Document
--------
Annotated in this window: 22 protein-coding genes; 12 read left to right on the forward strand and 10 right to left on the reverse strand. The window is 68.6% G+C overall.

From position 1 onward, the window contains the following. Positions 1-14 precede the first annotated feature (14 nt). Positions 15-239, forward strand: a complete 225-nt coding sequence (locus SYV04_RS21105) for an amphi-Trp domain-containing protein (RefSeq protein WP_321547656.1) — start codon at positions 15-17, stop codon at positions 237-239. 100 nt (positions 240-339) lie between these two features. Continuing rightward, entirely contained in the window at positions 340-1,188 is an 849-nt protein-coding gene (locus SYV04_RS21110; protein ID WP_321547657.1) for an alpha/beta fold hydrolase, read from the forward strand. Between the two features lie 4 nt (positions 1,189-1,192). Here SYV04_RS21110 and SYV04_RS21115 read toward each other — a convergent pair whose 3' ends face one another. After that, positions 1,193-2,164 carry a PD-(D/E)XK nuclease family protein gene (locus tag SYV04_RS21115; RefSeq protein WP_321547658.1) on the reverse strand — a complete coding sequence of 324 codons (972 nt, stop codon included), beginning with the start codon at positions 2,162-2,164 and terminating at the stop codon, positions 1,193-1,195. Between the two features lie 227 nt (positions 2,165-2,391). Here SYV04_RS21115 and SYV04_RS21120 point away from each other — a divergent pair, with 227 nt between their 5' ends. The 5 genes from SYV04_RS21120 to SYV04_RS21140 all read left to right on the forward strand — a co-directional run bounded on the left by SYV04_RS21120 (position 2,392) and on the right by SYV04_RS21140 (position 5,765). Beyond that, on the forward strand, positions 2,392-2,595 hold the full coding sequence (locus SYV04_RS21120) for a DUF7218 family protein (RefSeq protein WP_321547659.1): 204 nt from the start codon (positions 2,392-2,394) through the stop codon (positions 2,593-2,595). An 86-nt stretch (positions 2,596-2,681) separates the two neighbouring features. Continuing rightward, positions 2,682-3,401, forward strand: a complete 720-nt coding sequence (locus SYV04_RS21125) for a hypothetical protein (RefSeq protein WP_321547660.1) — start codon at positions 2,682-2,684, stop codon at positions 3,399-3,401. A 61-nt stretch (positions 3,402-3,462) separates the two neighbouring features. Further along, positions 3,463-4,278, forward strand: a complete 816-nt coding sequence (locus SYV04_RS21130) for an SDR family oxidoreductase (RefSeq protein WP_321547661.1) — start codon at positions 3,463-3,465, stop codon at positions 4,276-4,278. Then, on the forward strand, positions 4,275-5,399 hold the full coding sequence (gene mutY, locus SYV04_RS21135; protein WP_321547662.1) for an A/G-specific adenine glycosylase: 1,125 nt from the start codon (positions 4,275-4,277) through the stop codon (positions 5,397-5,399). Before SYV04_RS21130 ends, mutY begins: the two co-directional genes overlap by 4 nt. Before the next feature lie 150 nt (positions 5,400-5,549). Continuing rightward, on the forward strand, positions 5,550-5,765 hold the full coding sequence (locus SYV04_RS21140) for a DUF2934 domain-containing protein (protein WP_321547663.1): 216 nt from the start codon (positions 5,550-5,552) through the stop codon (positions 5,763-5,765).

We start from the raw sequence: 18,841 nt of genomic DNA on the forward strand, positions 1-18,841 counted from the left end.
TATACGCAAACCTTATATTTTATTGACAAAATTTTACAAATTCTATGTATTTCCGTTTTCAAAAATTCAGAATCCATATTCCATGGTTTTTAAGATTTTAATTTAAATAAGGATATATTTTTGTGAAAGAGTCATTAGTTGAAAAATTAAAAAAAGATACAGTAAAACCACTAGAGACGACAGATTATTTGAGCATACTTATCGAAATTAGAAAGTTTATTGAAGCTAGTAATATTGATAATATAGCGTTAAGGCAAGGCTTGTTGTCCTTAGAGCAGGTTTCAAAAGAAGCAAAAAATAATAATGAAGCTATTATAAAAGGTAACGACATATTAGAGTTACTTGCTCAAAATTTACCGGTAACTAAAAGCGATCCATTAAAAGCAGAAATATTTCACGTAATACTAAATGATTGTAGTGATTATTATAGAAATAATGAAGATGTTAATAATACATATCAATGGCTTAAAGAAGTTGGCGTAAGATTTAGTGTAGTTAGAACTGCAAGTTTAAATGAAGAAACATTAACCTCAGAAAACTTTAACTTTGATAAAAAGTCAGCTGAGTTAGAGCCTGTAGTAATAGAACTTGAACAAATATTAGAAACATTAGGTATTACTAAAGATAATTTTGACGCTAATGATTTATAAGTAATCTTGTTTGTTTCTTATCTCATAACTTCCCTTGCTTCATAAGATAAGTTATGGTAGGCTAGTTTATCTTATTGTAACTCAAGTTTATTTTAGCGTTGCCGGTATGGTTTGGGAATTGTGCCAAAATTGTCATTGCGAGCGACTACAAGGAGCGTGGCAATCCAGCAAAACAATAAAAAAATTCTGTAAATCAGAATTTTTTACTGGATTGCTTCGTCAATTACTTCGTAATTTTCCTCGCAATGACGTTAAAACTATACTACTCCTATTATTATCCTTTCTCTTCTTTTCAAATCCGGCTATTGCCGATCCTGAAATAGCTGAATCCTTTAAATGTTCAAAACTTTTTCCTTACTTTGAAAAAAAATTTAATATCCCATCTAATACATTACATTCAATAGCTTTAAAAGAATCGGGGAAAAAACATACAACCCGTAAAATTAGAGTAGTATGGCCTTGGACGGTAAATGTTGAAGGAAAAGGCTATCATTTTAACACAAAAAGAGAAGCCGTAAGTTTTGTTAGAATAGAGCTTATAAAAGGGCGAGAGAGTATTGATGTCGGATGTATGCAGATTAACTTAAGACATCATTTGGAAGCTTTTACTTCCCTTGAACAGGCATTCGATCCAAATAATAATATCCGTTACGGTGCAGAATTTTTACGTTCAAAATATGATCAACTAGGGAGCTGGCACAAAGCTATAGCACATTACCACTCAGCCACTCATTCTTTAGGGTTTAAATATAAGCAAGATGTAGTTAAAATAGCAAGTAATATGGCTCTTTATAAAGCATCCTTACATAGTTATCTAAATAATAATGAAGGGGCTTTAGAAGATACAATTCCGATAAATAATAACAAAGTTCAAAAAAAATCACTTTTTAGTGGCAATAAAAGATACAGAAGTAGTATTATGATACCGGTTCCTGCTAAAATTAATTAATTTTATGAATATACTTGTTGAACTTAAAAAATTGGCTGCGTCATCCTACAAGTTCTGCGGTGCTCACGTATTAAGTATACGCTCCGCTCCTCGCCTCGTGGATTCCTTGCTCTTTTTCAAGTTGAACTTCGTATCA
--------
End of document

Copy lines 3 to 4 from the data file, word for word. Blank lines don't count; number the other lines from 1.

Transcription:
We start from the raw sequence: 18,841 nt of genomic DNA on the forward strand, positions 1-18,841 counted from the left end.
TATACGCAAACCTTATATTTTATTGACAAAATTTTACAAATTCTATGTATTTCCGTTTTCAAAAATTCAGAATCCATATTCCATGGTTTTTAAGATTTTAATTTAAATAAGGATATATTTTTGTGAAAGAGTCATTAGTTGAAAAATTAAAAAAAGATACAGTAAAACCACTAGAGACGACAGATTATTTGAGCATACTTATCGAAATTAGAAAGTTTATTGAAGCTAGTAATATTGATAATATAGCGTTAAGGCAAGGCTTGTTGTCCTTAGAGCAGGTTTCAAAAGAAGCAAAAAATAATAATGAAGCTATTATAAAAGGTAACGACATATTAGAGTTACTTGCTCAAAATTTACCGGTAACTAAAAGCGATCCATTAAAAGCAGAAATATTTCACGTAATACTAAATGATTGTAGTGATTATTATAGAAATAATGAAGATGTTAATAATACATATCAATGGCTTAAAGAAGTTGGCGTAAGATTTAGTGTAGTTAGAACTGCAAGTTTAAATGAAGAAACATTAACCTCAGAAAACTTTAACTTTGATAAAAAGTCAGCTGAGTTAGAGCCTGTAGTAATAGAACTTGAACAAATATTAGAAACATTAGGTATTACTAAAGATAATTTTGACGCTAATGATTTATAAGTAATCTTGTTTGTTTCTTATCTCATAACTTCCCTTGCTTCATAAGATAAGTTATGGTAGGCTAGTTTATCTTATTGTAACTCAAGTTTATTTTAGCGTTGCCGGTATGGTTTGGGAATTGTGCCAAAATTGTCATTGCGAGCGACTACAAGGAGCGTGGCAATCCAGCAAAACAATAAAAAAATTCTGTAAATCAGAATTTTTTACTGGATTGCTTCGTCAATTACTTCGTAATTTTCCTCGCAATGACGTTAAAACTATACTACTCCTATTATTATCCTTTCTCTTCTTTTCAAATCCGGCTATTGCCGATCCTGAAATAGCTGAATCCTTTAAATGTTCAAAACTTTTTCCTTACTTTGAAAAAAAATTTAATATCCCATCTAATACATTACATTCAATAGCTTTAAAAGAATCGGGGAAAAAACATACAACCCGTAAAATTAGAGTAGTATGGCCTTGGACGGTAAATGTTGAAGGAAAAGGCTATCATTTTAACACAAAAAGAGAAGCCGTAAGTTTTGTTAGAATAGAGCTTATAAAAGGGCGAGAGAGTATTGATGTCGGATGTATGCAGATTAACTTAAGACATCATTTGGAAGCTTTTACTTCCCTTGAACAGGCATTCGATCCAAATAATAATATCCGTTACGGTGCAGAATTTTTACGTTCAAAATATGATCAACTAGGGAGCTGGCACAAAGCTATAGCACATTACCACTCAGCCACTCATTCTTTAGGGTTTAAATATAAGCAAGATGTAGTTAAAATAGCAAGTAATATGGCTCTTTATAAAGCATCCTTACATAGTTATCTAAATAATAATGAAGGGGCTTTAGAAGATACAATTCCGATAAATAATAACAAAGTTCAAAAAAAATCACTTTTTAGTGGCAATAAAAGATACAGAAGTAGTATTATGATACCGGTTCCTGCTAAAATTAATTAATTTTATGAATATACTTGTTGAACTTAAAAAATTGGCTGCGTCATCCTACAAGTTCTGCGGTGCTCACGTATTAAGTATACGCTCCGCTCCTCGCCTCGTGGATTCCTTGCTCTTTTTCAAGTTGAACTTCGTATCA